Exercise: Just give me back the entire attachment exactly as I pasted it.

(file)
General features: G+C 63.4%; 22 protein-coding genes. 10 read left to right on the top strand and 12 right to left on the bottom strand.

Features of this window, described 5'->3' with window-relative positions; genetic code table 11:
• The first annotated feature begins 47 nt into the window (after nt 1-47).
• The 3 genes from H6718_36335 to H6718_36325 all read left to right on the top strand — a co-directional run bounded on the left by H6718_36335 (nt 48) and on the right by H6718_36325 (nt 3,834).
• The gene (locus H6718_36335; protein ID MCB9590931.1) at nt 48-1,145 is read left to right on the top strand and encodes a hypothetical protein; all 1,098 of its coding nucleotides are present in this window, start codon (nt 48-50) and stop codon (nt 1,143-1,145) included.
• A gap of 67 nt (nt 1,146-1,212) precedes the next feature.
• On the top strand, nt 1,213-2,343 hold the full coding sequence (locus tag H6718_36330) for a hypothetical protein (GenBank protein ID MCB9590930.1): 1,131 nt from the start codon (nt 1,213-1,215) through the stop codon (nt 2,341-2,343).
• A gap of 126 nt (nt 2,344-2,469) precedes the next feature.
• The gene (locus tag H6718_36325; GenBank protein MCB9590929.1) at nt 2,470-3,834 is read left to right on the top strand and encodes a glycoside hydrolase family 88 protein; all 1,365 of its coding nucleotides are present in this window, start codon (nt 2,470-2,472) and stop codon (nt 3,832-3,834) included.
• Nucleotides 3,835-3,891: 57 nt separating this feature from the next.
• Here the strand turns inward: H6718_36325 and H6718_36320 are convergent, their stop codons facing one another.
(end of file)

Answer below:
General features: G+C 63.4%; 22 protein-coding genes. 10 read left to right on the top strand and 12 right to left on the bottom strand.

Features of this window, described 5'->3' with window-relative positions; genetic code table 11:
• The first annotated feature begins 47 nt into the window (after nt 1-47).
• The 3 genes from H6718_36335 to H6718_36325 all read left to right on the top strand — a co-directional run bounded on the left by H6718_36335 (nt 48) and on the right by H6718_36325 (nt 3,834).
• The gene (locus H6718_36335; protein ID MCB9590931.1) at nt 48-1,145 is read left to right on the top strand and encodes a hypothetical protein; all 1,098 of its coding nucleotides are present in this window, start codon (nt 48-50) and stop codon (nt 1,143-1,145) included.
• A gap of 67 nt (nt 1,146-1,212) precedes the next feature.
• On the top strand, nt 1,213-2,343 hold the full coding sequence (locus tag H6718_36330) for a hypothetical protein (GenBank protein ID MCB9590930.1): 1,131 nt from the start codon (nt 1,213-1,215) through the stop codon (nt 2,341-2,343).
• A gap of 126 nt (nt 2,344-2,469) precedes the next feature.
• The gene (locus tag H6718_36325; GenBank protein MCB9590929.1) at nt 2,470-3,834 is read left to right on the top strand and encodes a glycoside hydrolase family 88 protein; all 1,365 of its coding nucleotides are present in this window, start codon (nt 2,470-2,472) and stop codon (nt 3,832-3,834) included.
• Nucleotides 3,835-3,891: 57 nt separating this feature from the next.
• Here the strand turns inward: H6718_36325 and H6718_36320 are convergent, their stop codons facing one another.